Mr. CURRY: When I was growing up, I never had any male teacher that we would even consider effeminate. That was never an issue. And I think the problem is, though, that we just don't pay teachers enough and we, in the past--would go into teaching, but now we have so many other options. That's part of the problem, and the problem is particularly acute at the elementary school level. Yeah, they say that--reports say 21 percent of men in total, but there was like 9 percent in the elementary school. And I think that's crucial, and I think it is important that you have people who look like their students, that it is important that they also be people of color and representative, as well. That is an important signal. They need to see them in those kind of positions.
Mr. MEYERS: But not matched. Inclusi--included, but not matched.
Mr. CURRY: No, I agree with that. Oh, I agree with you on that, Mike.
Mr. MEYERS; OK.
GORDON: Well, Jeff...
Mr. CARR: Yes, I agree that the models that they don't really have to--color does not really matter on some levels. But it's kind of like the debate that people have religiously over Christ. They said, `Well, if the color of Christ doesn't matter, why is he always painted white?' I mean, it's interesting when we never...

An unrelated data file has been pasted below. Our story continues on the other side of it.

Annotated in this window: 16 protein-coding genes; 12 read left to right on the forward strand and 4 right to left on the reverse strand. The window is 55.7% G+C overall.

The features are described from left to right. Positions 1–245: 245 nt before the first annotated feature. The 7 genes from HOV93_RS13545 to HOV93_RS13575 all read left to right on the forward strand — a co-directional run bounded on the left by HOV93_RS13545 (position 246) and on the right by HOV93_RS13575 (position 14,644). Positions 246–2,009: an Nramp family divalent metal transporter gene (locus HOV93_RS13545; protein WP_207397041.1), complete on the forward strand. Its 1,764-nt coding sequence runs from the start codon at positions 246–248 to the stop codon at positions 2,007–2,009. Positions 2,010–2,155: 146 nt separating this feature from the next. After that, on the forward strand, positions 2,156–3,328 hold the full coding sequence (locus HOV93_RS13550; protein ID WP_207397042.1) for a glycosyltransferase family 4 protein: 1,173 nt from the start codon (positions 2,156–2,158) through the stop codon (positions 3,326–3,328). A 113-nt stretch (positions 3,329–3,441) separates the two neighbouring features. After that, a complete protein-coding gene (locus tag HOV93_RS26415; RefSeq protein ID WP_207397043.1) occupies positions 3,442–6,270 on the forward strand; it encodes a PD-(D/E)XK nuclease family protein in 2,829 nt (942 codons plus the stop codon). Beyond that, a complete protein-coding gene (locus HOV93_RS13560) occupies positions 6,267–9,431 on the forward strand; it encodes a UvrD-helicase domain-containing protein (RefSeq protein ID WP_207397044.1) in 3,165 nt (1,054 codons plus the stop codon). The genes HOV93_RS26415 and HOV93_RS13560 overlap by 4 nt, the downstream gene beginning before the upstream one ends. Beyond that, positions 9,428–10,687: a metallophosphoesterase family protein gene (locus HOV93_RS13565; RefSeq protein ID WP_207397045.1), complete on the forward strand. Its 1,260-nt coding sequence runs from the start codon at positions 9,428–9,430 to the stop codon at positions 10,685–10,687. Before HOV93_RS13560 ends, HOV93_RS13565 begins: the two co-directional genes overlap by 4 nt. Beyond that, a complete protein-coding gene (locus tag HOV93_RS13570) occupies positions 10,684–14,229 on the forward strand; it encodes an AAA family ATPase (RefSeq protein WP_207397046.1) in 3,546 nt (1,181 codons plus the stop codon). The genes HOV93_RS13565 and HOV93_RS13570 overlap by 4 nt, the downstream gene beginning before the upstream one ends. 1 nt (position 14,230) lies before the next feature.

Mr. MEYERS: In your church, too?
Mr. CARR: ...we look at these things--hello?
Mr. MEYERS: In your church, too?
Mr. CARR: Oh, say it again. I didn't hear you.
GORDON: No. You know what?
Mr. MEYERS: Well, I'm just...
GORDON: We're out of time and that was the Michael Meyers quip for the day. He said, `In your church, too?'
Mr. CARR: Oh, yeah. Well, you see...
GORDON: All right. Listen...
Mr. CARR: ...with, Mike. What I was saying is...
GORDON: ...not to let you down, Jeff...
Mr. CARR: ...I agree with you. But I think proactively...
GORDON: All right.
Mr. CARR: ...from the black perspective, we can't deny that we're models. There are people who are listening, kids who are listening to the radio who are saying now, `My gosh, there are three intelligent African-American men,' and they may never have heard that before.
GORDON: All right.
Mr. CARR: And they will say, `Wow, I can do that, too.'
GORDON: All right.
Mr. CARR: And I think that's the power of having one in the classroom.
GORDON: Jeff, George and Michael, thank you very much. Greatly appreciate it.
Mr. MEYERS: There were four.
GORDON: Coming up, a look at...
Mr. CARR: Four. Oh, yeah...
GORDON: ...Botswana through the eyes of its former president. And jazz trumpeter Terence Blanchard finds inspiration in the next generation.
(Soundbite of music)
GORDON: You're listening to NEWS & NOTES from NPR News.